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3. Warnings in view of present conditions 11:1-15:9
This collection of warnings in view of present conditions can be divided into two parts: seven pericopes dealing with the consequences of breaking the Mosaic Covenant (chs. 11-13); and three laments describing the coming invasion (Jeremiah 14:1 to Jeremiah 15:9).
The consequences of breaking the covenant chs. 11-13
This section provides an explanation for God’s judgment on His people: the Judahites broke the Mosaic Covenant. It also contains two laments that portray the tragedy of the situation and the Lord’s reluctance to send judgment. The final sub-section contains a symbolic action that pictures the horror of the people’s sin.
A lament during a national defeat 14:17-15:4
The national defeat pictured in this lament was a serious one. It may have been the first Babylonian invasion of Judah in 597 B.C., which resulted in severe destruction and exile for some Judeans.
The Lord assured Jeremiah that even if two of Israel’s most effective intercessors stood before Him and pleaded for the people now, they would not change His mind about bringing judgment. Moses had been effective in getting God to change His plans when Israel had been unfaithful (Exodus 32:11-14; Exodus 32:30-32; Numbers 14:13-20; Deuteronomy 9:13-29). Samuel had also obtained God’s mercy for Israel when she had sinned greatly (1 Samuel 7:8-9; 1 Samuel 12:19-25). But now these "defense attorneys" would prove ineffective, and the Lord would drive the guilty from His presence. [Note: See Thomas L. Constable, "What Prayer Will and Will Not Change," in Essays in Honor of J. Dwight Pentecost, pp. 99-113.]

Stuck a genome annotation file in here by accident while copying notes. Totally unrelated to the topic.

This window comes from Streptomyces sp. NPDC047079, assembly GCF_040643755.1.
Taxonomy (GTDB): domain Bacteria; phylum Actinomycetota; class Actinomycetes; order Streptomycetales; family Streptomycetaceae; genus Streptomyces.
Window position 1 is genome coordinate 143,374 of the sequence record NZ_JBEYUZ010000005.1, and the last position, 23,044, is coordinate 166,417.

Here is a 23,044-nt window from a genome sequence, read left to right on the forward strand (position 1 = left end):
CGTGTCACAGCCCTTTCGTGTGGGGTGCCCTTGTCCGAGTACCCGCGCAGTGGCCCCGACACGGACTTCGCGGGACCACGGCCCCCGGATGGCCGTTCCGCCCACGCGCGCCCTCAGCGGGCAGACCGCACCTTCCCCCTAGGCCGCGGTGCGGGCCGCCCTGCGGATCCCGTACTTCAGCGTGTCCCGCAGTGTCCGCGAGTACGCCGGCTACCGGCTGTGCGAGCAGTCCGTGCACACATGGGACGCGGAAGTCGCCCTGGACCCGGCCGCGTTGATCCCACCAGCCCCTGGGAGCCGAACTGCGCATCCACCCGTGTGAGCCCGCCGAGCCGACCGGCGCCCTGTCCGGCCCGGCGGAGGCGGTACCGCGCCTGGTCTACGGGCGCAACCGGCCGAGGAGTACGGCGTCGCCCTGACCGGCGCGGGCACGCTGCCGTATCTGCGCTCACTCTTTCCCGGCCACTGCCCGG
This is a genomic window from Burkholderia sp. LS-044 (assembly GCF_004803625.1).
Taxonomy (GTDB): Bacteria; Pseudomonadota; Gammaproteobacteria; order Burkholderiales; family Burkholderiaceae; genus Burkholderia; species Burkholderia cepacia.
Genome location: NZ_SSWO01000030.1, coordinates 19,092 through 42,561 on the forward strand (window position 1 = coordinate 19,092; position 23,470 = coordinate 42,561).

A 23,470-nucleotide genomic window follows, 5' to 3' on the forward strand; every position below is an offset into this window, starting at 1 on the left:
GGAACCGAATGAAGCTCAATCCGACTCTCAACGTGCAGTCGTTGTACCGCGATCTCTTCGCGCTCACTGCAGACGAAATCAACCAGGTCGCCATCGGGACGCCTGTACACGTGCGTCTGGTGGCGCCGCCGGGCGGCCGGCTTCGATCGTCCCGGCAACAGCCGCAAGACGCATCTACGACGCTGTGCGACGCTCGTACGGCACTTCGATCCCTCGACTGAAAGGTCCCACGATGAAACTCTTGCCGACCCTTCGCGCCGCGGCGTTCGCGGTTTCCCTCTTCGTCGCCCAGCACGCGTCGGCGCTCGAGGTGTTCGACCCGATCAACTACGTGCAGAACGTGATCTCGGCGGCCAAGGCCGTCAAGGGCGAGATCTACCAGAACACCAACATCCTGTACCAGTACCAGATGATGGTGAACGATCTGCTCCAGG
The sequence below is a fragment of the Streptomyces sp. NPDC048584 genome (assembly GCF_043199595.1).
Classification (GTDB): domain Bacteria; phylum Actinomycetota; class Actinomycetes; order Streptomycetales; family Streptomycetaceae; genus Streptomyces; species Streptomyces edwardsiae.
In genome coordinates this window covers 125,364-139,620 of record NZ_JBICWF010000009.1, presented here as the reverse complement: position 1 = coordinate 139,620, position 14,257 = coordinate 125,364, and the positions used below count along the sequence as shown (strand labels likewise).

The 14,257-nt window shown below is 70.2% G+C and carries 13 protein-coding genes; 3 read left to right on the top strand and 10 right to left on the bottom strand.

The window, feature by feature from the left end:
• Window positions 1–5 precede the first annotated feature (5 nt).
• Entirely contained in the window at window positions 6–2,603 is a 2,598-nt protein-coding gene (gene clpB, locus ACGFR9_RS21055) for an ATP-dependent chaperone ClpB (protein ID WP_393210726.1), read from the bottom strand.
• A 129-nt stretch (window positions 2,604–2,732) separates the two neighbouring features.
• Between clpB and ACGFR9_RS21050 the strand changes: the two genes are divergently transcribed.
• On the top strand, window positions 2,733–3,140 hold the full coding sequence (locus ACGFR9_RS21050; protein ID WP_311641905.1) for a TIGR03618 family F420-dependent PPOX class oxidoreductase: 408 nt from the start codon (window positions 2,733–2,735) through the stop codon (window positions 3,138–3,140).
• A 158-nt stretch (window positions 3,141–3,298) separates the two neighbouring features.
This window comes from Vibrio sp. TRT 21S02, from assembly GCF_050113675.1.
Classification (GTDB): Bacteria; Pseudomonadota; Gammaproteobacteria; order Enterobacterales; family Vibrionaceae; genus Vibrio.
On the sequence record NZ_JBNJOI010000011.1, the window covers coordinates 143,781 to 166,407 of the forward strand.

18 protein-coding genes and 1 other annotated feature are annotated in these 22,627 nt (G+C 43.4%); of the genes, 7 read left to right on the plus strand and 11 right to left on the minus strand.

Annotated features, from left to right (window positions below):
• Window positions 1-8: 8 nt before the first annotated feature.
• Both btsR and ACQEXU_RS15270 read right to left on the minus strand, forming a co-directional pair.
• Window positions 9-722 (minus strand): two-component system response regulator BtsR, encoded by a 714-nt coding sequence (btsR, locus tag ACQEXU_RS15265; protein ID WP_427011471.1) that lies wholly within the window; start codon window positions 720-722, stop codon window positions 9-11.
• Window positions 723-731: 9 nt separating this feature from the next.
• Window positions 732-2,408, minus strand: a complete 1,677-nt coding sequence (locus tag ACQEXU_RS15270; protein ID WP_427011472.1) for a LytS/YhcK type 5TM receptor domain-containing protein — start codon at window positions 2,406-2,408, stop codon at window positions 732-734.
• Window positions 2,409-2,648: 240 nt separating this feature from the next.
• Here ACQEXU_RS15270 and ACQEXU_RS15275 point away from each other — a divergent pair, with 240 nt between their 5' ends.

If the people asked where they should go now, Jeremiah was to tell them that they would each go to their appointed judgment: death, the sword, famine, or captivity-the consequences of military invasion.
The Lord would assign four destroyers of His people: human warriors, dogs, birds, and beasts. These would be His agents in carrying out His sentence. The prospect of dying without burial was a horrible one for ancient Near Easterners, and being consumed by animals was even worse (cf. Jeremiah 15:16).
All the kingdoms of the earth would look on Judah’s fate with horror. This judgment would come because of all the sins that wicked King Manasseh had introduced and revived in Jerusalem and throughout Judah (cf. 2 Kings 21:10-15; 2 Kings 23:26; 2 Kings 24:3). Manasseh was the most syncretistic of all the Davidic kings. This was especially deplorable since Manasseh was the son of one of Judah’s most godly kings, Hezekiah. The wickedness that Manasseh was responsible for so saturated life in Judah, even after he died, that it was impossible to remove.
The Lord said that no one would have pity on Jerusalem when she had experienced His judgment (cf. Lamentations 1:1; Lamentations 1:12; Lamentations 1:21; Lamentations 2:13; Lamentations 2:20).
A lament concerning Jerusalem’s terrible fate 15:5-9
Invasion and war had already overtaken Jerusalem when Jeremiah wrote this lament, but more destruction was to come (Jeremiah 15:9).